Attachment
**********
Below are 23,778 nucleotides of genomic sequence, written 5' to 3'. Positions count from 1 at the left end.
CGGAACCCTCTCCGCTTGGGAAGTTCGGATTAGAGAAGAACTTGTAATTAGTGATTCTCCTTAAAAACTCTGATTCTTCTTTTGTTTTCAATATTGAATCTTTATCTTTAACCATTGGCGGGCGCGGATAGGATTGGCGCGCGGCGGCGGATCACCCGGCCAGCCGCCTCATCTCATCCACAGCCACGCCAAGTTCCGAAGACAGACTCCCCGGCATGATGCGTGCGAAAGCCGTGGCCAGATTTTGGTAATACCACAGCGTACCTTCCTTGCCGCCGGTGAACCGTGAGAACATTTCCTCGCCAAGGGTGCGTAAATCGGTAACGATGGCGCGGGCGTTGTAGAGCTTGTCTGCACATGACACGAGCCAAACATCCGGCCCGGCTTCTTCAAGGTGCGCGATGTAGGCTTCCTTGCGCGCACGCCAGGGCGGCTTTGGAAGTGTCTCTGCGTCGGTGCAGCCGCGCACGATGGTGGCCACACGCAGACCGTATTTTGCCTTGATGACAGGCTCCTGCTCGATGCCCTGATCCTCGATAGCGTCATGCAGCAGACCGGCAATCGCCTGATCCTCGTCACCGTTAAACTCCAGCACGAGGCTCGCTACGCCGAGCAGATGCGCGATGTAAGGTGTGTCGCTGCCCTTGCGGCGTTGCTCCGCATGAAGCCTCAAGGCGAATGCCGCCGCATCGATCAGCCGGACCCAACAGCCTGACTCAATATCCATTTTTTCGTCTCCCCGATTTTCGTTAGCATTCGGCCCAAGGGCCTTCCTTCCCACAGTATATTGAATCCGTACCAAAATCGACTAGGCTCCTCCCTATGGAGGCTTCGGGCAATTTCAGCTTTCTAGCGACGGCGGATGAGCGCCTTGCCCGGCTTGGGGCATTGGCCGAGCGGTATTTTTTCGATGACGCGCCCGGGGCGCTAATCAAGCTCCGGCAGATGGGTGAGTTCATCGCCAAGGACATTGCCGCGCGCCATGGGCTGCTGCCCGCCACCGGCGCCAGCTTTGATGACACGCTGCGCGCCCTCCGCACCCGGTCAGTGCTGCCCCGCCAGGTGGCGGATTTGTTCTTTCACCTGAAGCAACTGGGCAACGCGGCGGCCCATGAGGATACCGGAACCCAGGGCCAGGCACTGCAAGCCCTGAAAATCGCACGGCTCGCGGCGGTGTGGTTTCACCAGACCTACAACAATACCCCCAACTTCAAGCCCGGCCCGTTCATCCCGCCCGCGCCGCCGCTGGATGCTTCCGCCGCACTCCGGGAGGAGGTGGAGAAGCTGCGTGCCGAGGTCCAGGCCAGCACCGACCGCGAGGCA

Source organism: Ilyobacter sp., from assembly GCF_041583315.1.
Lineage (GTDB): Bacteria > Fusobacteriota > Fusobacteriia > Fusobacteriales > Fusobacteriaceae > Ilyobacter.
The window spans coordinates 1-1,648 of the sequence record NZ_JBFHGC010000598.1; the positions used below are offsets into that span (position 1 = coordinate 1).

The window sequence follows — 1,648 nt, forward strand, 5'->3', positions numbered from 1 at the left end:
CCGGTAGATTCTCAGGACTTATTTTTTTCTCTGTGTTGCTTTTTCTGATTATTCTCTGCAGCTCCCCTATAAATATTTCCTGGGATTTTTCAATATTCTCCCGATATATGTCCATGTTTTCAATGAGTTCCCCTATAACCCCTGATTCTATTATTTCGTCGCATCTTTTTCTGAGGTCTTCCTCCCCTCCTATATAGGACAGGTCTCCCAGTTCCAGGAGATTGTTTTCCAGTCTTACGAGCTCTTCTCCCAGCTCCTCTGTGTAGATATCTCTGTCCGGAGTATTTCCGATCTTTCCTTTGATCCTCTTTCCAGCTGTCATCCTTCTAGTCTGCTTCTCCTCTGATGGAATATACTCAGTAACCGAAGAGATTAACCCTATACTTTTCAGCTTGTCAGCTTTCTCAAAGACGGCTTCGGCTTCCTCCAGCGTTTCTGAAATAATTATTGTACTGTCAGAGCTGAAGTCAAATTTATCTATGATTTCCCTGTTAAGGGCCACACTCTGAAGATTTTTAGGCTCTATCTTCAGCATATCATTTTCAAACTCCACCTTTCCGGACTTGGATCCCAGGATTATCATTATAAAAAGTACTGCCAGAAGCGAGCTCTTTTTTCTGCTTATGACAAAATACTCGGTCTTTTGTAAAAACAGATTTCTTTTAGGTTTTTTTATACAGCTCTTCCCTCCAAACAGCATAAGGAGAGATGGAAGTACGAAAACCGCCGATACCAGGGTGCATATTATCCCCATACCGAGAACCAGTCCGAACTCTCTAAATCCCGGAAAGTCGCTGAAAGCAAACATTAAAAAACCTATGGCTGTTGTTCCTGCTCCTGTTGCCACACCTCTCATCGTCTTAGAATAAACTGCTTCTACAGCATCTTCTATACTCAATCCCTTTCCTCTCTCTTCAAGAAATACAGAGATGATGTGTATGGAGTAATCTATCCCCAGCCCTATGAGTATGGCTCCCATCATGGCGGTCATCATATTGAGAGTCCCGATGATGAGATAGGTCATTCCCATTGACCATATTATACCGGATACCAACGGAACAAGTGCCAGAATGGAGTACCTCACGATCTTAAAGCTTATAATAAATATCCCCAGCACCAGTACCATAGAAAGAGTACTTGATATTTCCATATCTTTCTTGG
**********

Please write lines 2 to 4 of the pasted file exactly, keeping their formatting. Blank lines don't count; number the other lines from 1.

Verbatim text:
CGGAACCCTCTCCGCTTGGGAAGTTCGGATTAGAGAAGAACTTGTAATTAGTGATTCTCCTTAAAAACTCTGATTCTTCTTTTGTTTTCAATATTGAATCTTTATCTTTAACCATTGGCGGGCGCGGATAGGATTGGCGCGCGGCGGCGGATCACCCGGCCAGCCGCCTCATCTCATCCACAGCCACGCCAAGTTCCGAAGACAGACTCCCCGGCATGATGCGTGCGAAAGCCGTGGCCAGATTTTGGTAATACCACAGCGTACCTTCCTTGCCGCCGGTGAACCGTGAGAACATTTCCTCGCCAAGGGTGCGTAAATCGGTAACGATGGCGCGGGCGTTGTAGAGCTTGTCTGCACATGACACGAGCCAAACATCCGGCCCGGCTTCTTCAAGGTGCGCGATGTAGGCTTCCTTGCGCGCACGCCAGGGCGGCTTTGGAAGTGTCTCTGCGTCGGTGCAGCCGCGCACGATGGTGGCCACACGCAGACCGTATTTTGCCTTGATGACAGGCTCCTGCTCGATGCCCTGATCCTCGATAGCGTCATGCAGCAGACCGGCAATCGCCTGATCCTCGTCACCGTTAAACTCCAGCACGAGGCTCGCTACGCCGAGCAGATGCGCGATGTAAGGTGTGTCGCTGCCCTTGCGGCGTTGCTCCGCATGAAGCCTCAAGGCGAATGCCGCCGCATCGATCAGCCGGACCCAACAGCCTGACTCAATATCCATTTTTTCGTCTCCCCGATTTTCGTTAGCATTCGGCCCAAGGGCCTTCCTTCCCACAGTATATTGAATCCGTACCAAAATCGACTAGGCTCCTCCCTATGGAGGCTTCGGGCAATTTCAGCTTTCTAGCGACGGCGGATGAGCGCCTTGCCCGGCTTGGGGCATTGGCCGAGCGGTATTTTTTCGATGACGCGCCCGGGGCGCTAATCAAGCTCCGGCAGATGGGTGAGTTCATCGCCAAGGACATTGCCGCGCGCCATGGGCTGCTGCCCGCCACCGGCGCCAGCTTTGATGACACGCTGCGCGCCCTCCGCACCCGGTCAGTGCTGCCCCGCCAGGTGGCGGATTTGTTCTTTCACCTGAAGCAACTGGGCAACGCGGCGGCCCATGAGGATACCGGAACCCAGGGCCAGGCACTGCAAGCCCTGAAAATCGCACGGCTCGCGGCGGTGTGGTTTCACCAGACCTACAACAATACCCCCAACTTCAAGCCCGGCCCGTTCATCCCGCCCGCGCCGCCGCTGGATGCTTCCGCCGCACTCCGGGAGGAGGTGGAGAAGCTGCGTGCCGAGGTCCAGGCCAGCACCGACCGCGAGGCA

Source organism: Ilyobacter sp., from assembly GCF_041583315.1.
Lineage (GTDB): Bacteria > Fusobacteriota > Fusobacteriia > Fusobacteriales > Fusobacteriaceae > Ilyobacter.